Huffington Center on Aging

Research

The Huffington Center on Aging is committed to translating basic and clinical research discoveries, made in the laboratory, into treatment applications that will benefit those individuals who suffer from diseases and conditions that affect the elderly.

Current research projects include:

  • Determining the factors that regulate lifespan and healthspan in model systems
  • Investigating the role of protein turnover and cellular clearance in stem cells and aging
  • Prevention and treatment of neurodegenerative diseases such as Alzheimer's and Parkinson's disease
  • Understanding and preventing age-related disorders such as cancer, diabetes, and liver diseases
  • Maintaining and improving cardiovascular health
  • Cellular restoration and regeneration in auditory and nervous systems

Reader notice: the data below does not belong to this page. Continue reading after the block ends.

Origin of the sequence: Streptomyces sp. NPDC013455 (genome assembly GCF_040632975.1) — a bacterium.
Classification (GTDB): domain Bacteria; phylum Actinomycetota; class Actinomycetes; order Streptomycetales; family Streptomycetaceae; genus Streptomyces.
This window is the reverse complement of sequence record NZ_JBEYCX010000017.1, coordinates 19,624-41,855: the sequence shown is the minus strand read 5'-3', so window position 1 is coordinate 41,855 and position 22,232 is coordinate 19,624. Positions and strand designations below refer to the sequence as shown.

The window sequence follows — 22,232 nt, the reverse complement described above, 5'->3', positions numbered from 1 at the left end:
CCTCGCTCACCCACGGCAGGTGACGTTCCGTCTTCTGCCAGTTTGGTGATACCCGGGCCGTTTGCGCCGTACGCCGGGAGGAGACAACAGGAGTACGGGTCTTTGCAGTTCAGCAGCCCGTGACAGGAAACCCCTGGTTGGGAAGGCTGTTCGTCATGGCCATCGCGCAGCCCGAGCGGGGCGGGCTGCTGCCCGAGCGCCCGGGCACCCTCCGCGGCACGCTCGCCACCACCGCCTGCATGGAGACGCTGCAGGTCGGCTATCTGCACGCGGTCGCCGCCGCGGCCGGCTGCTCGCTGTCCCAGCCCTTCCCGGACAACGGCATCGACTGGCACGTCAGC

• Understanding the molecular and genetic basis of development and aging
  • Minimizing frailty in older people

Learn more about individual Huffington Center on Aging research projects.

Cell and Molecular Biology of Aging Training Grant

The Huffington Center on Aging offers a National Institute of Aging funded training grant to support four predoctoral and four postdoctoral trainees. Twenty two Baylor College of Medicine faculty members involved in aging-related research participate as mentors in this training program. Find out more, browse faculty mentors, and apply here.

Biology of Aging Seminar

The HCOA sponsors the weekly Biology of Aging Seminar for researchers in all stages of their careers. Local and visiting scientists present their original research findings on a wide variety of topics designed to increase participants' understanding of basic aging processes as well as applications of basic science knowledge to the major diseases of later life.

Look up the upcoming Biology of Aging Seminars here.

Find the history of the Biology of Aging Seminars, including all previous seminars given, here.

The Huffington Distinguished Lectures, as part of the Biology of Aging Seminar series, invites prominent figures in the world of aging to share their knowledge. Previous Huffington Distinguished Lectures are listed here.